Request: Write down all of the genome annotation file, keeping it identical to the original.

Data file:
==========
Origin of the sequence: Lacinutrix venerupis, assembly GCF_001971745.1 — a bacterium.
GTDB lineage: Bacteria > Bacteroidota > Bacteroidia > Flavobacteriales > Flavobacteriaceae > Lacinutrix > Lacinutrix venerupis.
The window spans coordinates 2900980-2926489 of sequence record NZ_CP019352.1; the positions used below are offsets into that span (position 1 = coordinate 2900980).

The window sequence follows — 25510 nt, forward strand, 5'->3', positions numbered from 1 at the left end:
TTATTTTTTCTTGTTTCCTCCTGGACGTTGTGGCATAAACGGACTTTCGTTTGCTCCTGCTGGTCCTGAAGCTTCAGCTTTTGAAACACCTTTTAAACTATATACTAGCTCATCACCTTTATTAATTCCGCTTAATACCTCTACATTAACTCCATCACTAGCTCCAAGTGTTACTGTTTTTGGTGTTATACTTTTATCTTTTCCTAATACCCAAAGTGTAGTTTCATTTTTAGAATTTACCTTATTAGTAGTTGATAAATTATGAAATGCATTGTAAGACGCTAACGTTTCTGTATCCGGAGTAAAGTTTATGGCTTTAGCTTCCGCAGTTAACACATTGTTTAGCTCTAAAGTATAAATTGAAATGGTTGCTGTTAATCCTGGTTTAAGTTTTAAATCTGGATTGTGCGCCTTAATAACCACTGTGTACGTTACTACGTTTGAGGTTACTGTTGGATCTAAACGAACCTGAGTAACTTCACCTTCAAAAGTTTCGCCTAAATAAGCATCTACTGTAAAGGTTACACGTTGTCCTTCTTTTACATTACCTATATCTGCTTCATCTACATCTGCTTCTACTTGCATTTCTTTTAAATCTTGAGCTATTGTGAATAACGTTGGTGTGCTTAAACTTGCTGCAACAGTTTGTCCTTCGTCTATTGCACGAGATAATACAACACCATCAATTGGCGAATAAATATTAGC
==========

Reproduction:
Origin of the sequence: Lacinutrix venerupis, assembly GCF_001971745.1 — a bacterium.
GTDB lineage: Bacteria > Bacteroidota > Bacteroidia > Flavobacteriales > Flavobacteriaceae > Lacinutrix > Lacinutrix venerupis.
The window spans coordinates 2900980-2926489 of sequence record NZ_CP019352.1; the positions used below are offsets into that span (position 1 = coordinate 2900980).

The window sequence follows — 25510 nt, forward strand, 5'->3', positions numbered from 1 at the left end:
TTATTTTTTCTTGTTTCCTCCTGGACGTTGTGGCATAAACGGACTTTCGTTTGCTCCTGCTGGTCCTGAAGCTTCAGCTTTTGAAACACCTTTTAAACTATATACTAGCTCATCACCTTTATTAATTCCGCTTAATACCTCTACATTAACTCCATCACTAGCTCCAAGTGTTACTGTTTTTGGTGTTATACTTTTATCTTTTCCTAATACCCAAAGTGTAGTTTCATTTTTAGAATTTACCTTATTAGTAGTTGATAAATTATGAAATGCATTGTAAGACGCTAACGTTTCTGTATCCGGAGTAAAGTTTATGGCTTTAGCTTCCGCAGTTAACACATTGTTTAGCTCTAAAGTATAAATTGAAATGGTTGCTGTTAATCCTGGTTTAAGTTTTAAATCTGGATTGTGCGCCTTAATAACCACTGTGTACGTTACTACGTTTGAGGTTACTGTTGGATCTAAACGAACCTGAGTAACTTCACCTTCAAAAGTTTCGCCTAAATAAGCATCTACTGTAAAGGTTACACGTTGTCCTTCTTTTACATTACCTATATCTGCTTCATCTACATCTGCTTCTACTTGCATTTCTTTTAAATCTTGAGCTATTGTGAATAACGTTGGTGTGCTTAAACTTGCTGCAACAGTTTGTCCTTCGTCTATTGCACGAGATAATACAACACCATCAATTGGCGAATAAATATTAGC